The morning of Day Three is like hitting the replay button. It’s comfortable and familiar with no surprises. I slept fairly well before and after some distressed wild thing shrieked in agony for about an hour in the night but I don’t mention it. Nobody else will have heard it, and if they did, they won’t say so.
I’m invited to a wedding reception today. Gede, the sweet, sensitive jokester who works in the house next to mine, is thrilled. His girlfriend of several years is finally pregnant. Children are important, if not essential to the culture here and often a wedding is forthcoming only when the woman’s fertility is a proven fact.
I’ve been told the reception will be in the morning, but a message from Gede to Ketut let’s him know not to bring me before 1 p.m. The couple is still having their makeup and costumes done. I find a straw broom and sweep the baked earthen yard halfheartedly, kicking up clouds of dust. I recharge my camera and delete several dozen photos to make room for a few wedding shots. I walk to the side of the cliff and gaze at Mt. Abang in the distance. Then, when I’ve exhausted all my options, I twiddle my thumbs.
“Maybe relax, you go in room, relax.”
“Okay? I won’t disturb anybody?”
“No. It’s okay.”
I stretch out and allow my body to melt into the bed. When I wake up and look at the clock, two hours have passed and it’s time to go. Today the temple clothes aren’t a requirement and I’m grateful to be able to grip the bike between my thighs for the plunging drops and zig-zaggy turns. My sparkly sandals are the only dressed-up thing about me, but I’ve learned that as the token foreigner I’m going to look unusual no matter what I wear.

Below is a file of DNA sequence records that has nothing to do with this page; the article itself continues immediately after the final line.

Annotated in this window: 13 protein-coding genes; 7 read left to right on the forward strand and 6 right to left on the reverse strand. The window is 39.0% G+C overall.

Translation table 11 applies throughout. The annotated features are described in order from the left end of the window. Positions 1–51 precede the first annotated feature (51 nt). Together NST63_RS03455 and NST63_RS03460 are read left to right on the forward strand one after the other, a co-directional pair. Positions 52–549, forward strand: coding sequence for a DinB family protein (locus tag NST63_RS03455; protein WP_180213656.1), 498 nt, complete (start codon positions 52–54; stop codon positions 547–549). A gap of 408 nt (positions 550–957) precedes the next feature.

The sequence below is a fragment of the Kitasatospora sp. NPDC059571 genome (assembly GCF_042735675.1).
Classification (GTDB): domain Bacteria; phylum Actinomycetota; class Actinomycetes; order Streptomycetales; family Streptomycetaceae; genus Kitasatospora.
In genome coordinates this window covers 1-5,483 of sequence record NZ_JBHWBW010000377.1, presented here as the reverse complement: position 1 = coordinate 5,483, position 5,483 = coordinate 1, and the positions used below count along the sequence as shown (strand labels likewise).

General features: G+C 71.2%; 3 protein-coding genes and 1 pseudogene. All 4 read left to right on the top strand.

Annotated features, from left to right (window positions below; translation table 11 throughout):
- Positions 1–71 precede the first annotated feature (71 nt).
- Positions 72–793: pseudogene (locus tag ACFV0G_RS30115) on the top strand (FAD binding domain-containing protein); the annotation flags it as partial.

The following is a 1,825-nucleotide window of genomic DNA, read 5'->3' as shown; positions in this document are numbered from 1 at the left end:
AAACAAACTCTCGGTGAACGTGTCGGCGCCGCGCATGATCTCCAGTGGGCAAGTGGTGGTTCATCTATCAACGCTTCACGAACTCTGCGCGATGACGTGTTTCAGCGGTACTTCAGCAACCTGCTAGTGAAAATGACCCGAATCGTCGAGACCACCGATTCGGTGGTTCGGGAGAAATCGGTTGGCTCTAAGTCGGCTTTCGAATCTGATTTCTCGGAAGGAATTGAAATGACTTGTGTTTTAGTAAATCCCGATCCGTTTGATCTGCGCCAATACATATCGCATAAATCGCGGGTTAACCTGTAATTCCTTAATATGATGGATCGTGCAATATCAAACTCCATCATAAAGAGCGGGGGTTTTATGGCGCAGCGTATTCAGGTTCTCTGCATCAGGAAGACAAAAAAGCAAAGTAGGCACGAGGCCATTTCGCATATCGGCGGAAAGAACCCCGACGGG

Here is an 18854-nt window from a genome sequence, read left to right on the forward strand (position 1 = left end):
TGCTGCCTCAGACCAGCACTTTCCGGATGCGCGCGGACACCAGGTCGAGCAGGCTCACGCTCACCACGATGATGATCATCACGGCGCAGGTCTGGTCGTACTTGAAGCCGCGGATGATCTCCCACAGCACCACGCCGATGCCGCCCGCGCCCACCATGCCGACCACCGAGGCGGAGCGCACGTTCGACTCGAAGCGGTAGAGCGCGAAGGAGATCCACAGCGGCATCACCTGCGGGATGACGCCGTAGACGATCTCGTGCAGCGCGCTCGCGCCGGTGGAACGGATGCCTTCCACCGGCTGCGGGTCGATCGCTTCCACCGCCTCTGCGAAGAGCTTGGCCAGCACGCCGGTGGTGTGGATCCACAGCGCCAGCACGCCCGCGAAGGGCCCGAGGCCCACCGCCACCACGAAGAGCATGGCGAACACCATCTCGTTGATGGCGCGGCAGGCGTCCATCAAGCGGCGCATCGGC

Upon arrival we’re told that Gede and Ary are still inside. We’re offered Coke, Sprite, and sweets. Ketut sits with the men. I chat with the women and Gede’s father who is a round, jovial gentleman and has the same sense of humor as his son. We’re having a fine conversation when right in the middle of a sentence, he jumps up, pulls back a blue curtain that I hadn’t noticed before, and says, “Eat! Please! Eat!”
The row of chafing dishes lined up on the buffet table is impressive and as our host uncovers each one, spicy aromas fill the tent. I heap my plate and every bite is more delicious than the one before. As I’m shoveling the last morsel of banana tree trunk into my mouth, there’s a ripple of excitement from outside. The bride and groom have arrived.
I take a volley of photos, then Gede joins the men and Ary and I join the women. She asks me about weddings in America. Does the bride have her makeup done? Does she wear traditional clothes? I reassure her that many brides hire a person to do their hair, makeup, and nails and that for traditional weddings, the bride wears all white. She thinks an all-white dress sounds boring. I start to argue then glance again at her elaborate costume and say no more.
After a dignified length of time I thank the parents, say goodby to Gede and Ary, and let Ketut know I’m ready to point my nose toward home. We pull out of the gate and bump along for about a half mile when Ketut says, “Want to see my grandmother? She 150 years old.”
“One-hundred fifty? Are you sure?”
“Oh ya. Very old.”